Kotelawala described this as a "wise" decision and said that the Kashmir dispute between India and Pakistan and the Indo-Ceylon conflict over Indian immigrants were not taken up for discussion.
The conference discussed "broad and universal" issues such as Indo-China, the hydrogen bomb, colonialism and racialism, international communism and economic cooperation in South-East Asia.
And this helped drew world attention to the Colombo conference, he observed.
Context gave Colombo conclave importance
The Colombo conference acquired more importance than its organiser imagined because of the international context in which it was held.
At that time, Indo-China, a French administered South East Asian region comprising Cambodia, Laos and Vietnam, was trying to free itself from French rule even as it was plagued by a communist insurgency.
"The war in Indo-China had reached a stage at which it was imperative it be stopped unless the Powers involved were prepared to run the risk of precipitating a third world war," Kotelawala wrote.
" When the Asian Prime Ministers met in Colombo the Geneva Conference was discussing the possibilities of a settlement in Indo-China and other Far Eastern problems."
"The deliberations and decisions of five leaders in Asia had a great influence in making final the settlement reached in Geneva," Kotelawala noted.
"Five nations with populations totalling more that 500,000,000, were to make it clear that the only scheme to ensure peace in Asia would be one formulated or approved by the leaders of Free Asian countries."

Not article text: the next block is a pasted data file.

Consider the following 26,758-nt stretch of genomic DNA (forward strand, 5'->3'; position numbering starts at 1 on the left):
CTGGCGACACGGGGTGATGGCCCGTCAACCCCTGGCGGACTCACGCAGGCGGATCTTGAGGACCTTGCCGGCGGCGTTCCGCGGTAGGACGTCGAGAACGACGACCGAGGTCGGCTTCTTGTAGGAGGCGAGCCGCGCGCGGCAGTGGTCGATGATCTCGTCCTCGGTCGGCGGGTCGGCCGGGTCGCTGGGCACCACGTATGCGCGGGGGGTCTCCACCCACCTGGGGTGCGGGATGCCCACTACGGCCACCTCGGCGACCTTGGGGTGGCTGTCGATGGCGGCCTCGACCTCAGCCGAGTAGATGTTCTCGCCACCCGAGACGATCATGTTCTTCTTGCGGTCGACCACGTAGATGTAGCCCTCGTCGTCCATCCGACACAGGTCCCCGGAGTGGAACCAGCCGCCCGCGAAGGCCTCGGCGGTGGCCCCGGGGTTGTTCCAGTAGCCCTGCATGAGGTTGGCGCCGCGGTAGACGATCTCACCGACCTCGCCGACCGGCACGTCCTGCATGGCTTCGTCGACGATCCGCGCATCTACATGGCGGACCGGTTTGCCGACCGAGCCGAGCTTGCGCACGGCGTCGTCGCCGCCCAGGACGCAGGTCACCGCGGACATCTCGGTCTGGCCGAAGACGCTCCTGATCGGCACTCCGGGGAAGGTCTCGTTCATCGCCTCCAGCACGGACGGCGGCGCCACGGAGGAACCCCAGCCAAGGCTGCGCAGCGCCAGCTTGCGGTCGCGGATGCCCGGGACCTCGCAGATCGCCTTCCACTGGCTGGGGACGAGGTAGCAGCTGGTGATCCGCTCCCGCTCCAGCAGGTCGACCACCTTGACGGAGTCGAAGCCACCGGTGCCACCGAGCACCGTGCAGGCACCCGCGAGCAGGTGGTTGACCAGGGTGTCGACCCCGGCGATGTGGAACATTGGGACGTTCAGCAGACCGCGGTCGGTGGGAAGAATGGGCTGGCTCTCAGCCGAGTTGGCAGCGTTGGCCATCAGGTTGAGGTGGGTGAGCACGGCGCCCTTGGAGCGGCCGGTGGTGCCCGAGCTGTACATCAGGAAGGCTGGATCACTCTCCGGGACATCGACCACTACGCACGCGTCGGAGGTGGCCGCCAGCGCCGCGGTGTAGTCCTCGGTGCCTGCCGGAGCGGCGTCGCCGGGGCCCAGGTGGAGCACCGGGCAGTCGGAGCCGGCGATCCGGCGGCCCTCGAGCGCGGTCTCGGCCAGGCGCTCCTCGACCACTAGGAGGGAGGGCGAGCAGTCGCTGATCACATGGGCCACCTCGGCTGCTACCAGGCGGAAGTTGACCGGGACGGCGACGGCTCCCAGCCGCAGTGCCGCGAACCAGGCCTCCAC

"What was wrong about SEATO (the American sponsored South East Asia Treaty Organisation) was that the opinion of Free Asia had not been sought in regard to the troubles in Vietnam and Korea."
"The Colombo Conference was going to demonstrate to the world that the people of Asia knew what was good for them.
Our future lay in the direction of peaceful development of our immense resources of men, land, and material, and not in the dissipation of our strength and our slender financial resources in a catastrophe that might engulf us and extinguish our hard-won freedom," Kotelawala wrote.
" If we failed, Asia's security and freedom would be considered of no consequence in the global strategy of two power-blocs," he warned.
At the opening session of the Colombo conclave, Kotelawala struck a note of urgency.
"Time is running short, and with the pressures that are developing all around us, we shall have to do something as a matter of urgency, if we are not to be submerged in a world conflict that seems dangerously near."
The Ceylon Premier did not want the conference to degenerate into a forum for platitudes and propaganda.
Fortunately, it was serious business, and it was heartening to be told that the Big Powers deliberating on Indo-China sitting in Geneva, had asked for a full report on the recommendations of the Colombo conclave.
Eventually, its call for ceasefire was heeded by both the Western Powers and Red China.
Those assembled in Geneva invited the "Colombo Powers" to set up a South East Asian body, which would supervise an interim administration in Indo-China.
"Our lack of any direct political and commercial interest in Indo-China made us the most acceptable choice for the proposed supervision," Kotelewala explained.
He was congratulated for placing this idea before world opinion.